For UNICEF Somalia, 2016 was a year where we succeeded in making important progress for children’s rights despite significant challenges.
During the year, the Federal Government of Somalia adopted the country’s first National Development Plan in 30 years. UNICEF ensured that it included child-focused data and a multi-sectoral nutritional approach coherent with the Scaling Up Nutrition Movement. Additionally, we emphasized social protection and resilience as key elements supporting improved access to basic services.
The humanitarian situation continued to deteriorate in 2016, with the El Niño weather system causing severe drought in the north of the country and flooding in the south. UNICEF Somalia supported drought-affected communities through the provision of water vouchers and integrated mobile health and nutrition services. We also responded quickly to an outbreak of acute watery diarrhoea, providing treatment to over 14,000 people.
Overall, UNICEF treated around 91,000 severely malnourished children under the age of five. The treated children had a recovery rate of 93 per cent. In partnership with WHO and UNFPA, we supported the improved availability of health services for 5.7 million people, including 900,000 children in 47 targeted districts. Somalia maintained its polio-free status, with five polio immunization campaigns from UNICEF and partners that reached 2.3 million children.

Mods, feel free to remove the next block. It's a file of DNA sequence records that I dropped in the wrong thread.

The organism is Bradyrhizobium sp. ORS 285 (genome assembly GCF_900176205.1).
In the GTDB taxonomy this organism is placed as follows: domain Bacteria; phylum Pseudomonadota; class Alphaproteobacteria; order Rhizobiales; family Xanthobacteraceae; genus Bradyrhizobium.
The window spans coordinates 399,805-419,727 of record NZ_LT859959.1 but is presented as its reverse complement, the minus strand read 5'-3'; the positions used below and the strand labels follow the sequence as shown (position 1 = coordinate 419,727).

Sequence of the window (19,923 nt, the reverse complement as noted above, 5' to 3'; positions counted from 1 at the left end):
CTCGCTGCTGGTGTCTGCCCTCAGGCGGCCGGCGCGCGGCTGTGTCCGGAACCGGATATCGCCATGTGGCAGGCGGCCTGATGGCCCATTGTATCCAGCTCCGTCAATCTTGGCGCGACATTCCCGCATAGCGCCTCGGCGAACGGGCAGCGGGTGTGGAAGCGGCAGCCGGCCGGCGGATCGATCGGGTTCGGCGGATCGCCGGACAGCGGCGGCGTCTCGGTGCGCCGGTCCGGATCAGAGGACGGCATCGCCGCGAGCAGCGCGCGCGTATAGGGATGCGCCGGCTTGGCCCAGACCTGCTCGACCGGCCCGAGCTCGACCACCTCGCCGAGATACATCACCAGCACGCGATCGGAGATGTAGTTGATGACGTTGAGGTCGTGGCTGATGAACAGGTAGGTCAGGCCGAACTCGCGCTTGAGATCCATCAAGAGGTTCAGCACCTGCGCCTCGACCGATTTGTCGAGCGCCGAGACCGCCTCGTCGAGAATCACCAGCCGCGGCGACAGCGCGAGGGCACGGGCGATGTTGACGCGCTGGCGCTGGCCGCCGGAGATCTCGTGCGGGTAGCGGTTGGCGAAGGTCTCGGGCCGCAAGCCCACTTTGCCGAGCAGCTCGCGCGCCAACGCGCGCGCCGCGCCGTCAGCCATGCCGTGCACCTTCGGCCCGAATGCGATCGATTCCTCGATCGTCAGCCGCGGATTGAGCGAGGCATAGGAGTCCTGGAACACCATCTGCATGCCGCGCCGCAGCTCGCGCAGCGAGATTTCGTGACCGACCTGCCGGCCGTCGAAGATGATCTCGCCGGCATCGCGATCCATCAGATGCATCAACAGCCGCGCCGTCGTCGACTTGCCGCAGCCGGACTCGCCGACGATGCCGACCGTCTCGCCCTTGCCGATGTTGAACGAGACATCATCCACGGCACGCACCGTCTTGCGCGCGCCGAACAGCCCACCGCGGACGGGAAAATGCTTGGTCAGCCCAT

UNICEF also supported the disengagement and reintegration of children associated with armed groups and monitored and reported on grave human rights violations. We also prevented and responded to incidents of gender-based violence, reaching over 4,000 survivors. Finally, we helped nearly 66,000 children to enroll in primary school.
Using innovative techniques such as unconditional cash transfers for 5,000 households through the WFP-developed e-transfer cards, and interactive radio shows to broadcast information and gather audience data, we managed to go beyond our regular programming.
On 1 January 2016, the 17 Sustainable Development Goals (SDGs) of the 2030 Agenda for Sustainable Development officially came into force and UNICEF is incorporating the SDGs into our planning and our work.
As we go to press, UNICEF Somalia has massively scaled up its operations to alleviate the effects of the prolonged drought affecting the lives of millions of Somalis. At the same time, we continue to work for a brighter future for all children in the country, particularly the most vulnerable, and to ensure they are able to access their rights through the implementation of the recently ratified Convention on the Rights of the Child.